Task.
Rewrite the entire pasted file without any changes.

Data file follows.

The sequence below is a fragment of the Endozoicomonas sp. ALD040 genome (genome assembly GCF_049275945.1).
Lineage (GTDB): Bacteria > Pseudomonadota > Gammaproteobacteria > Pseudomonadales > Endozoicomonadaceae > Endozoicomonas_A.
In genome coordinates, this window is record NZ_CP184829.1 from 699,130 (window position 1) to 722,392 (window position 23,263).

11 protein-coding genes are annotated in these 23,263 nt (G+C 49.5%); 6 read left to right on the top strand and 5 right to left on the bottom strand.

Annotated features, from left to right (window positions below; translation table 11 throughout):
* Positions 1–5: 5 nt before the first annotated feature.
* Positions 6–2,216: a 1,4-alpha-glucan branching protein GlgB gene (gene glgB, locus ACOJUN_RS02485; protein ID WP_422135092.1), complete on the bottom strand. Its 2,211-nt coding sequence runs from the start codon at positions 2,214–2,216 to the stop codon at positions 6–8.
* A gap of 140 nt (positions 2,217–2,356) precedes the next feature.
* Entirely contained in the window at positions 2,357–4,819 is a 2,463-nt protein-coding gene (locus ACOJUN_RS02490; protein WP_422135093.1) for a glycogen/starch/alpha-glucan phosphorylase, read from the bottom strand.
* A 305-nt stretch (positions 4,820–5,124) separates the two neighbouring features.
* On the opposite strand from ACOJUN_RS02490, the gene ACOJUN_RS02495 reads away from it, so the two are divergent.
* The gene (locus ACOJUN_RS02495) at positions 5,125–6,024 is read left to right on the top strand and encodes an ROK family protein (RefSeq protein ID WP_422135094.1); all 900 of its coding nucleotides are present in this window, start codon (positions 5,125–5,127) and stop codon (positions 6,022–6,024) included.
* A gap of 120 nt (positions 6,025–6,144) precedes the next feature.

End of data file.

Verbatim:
The sequence below is a fragment of the Endozoicomonas sp. ALD040 genome (genome assembly GCF_049275945.1).
Lineage (GTDB): Bacteria > Pseudomonadota > Gammaproteobacteria > Pseudomonadales > Endozoicomonadaceae > Endozoicomonas_A.
In genome coordinates, this window is record NZ_CP184829.1 from 699,130 (window position 1) to 722,392 (window position 23,263).

11 protein-coding genes are annotated in these 23,263 nt (G+C 49.5%); 6 read left to right on the top strand and 5 right to left on the bottom strand.

Annotated features, from left to right (window positions below; translation table 11 throughout):
* Positions 1–5: 5 nt before the first annotated feature.
* Positions 6–2,216: a 1,4-alpha-glucan branching protein GlgB gene (gene glgB, locus ACOJUN_RS02485; protein ID WP_422135092.1), complete on the bottom strand. Its 2,211-nt coding sequence runs from the start codon at positions 2,214–2,216 to the stop codon at positions 6–8.
* A gap of 140 nt (positions 2,217–2,356) precedes the next feature.
* Entirely contained in the window at positions 2,357–4,819 is a 2,463-nt protein-coding gene (locus ACOJUN_RS02490; protein WP_422135093.1) for a glycogen/starch/alpha-glucan phosphorylase, read from the bottom strand.
* A 305-nt stretch (positions 4,820–5,124) separates the two neighbouring features.
* On the opposite strand from ACOJUN_RS02490, the gene ACOJUN_RS02495 reads away from it, so the two are divergent.
* The gene (locus ACOJUN_RS02495) at positions 5,125–6,024 is read left to right on the top strand and encodes an ROK family protein (RefSeq protein ID WP_422135094.1); all 900 of its coding nucleotides are present in this window, start codon (positions 5,125–5,127) and stop codon (positions 6,022–6,024) included.
* A gap of 120 nt (positions 6,025–6,144) precedes the next feature.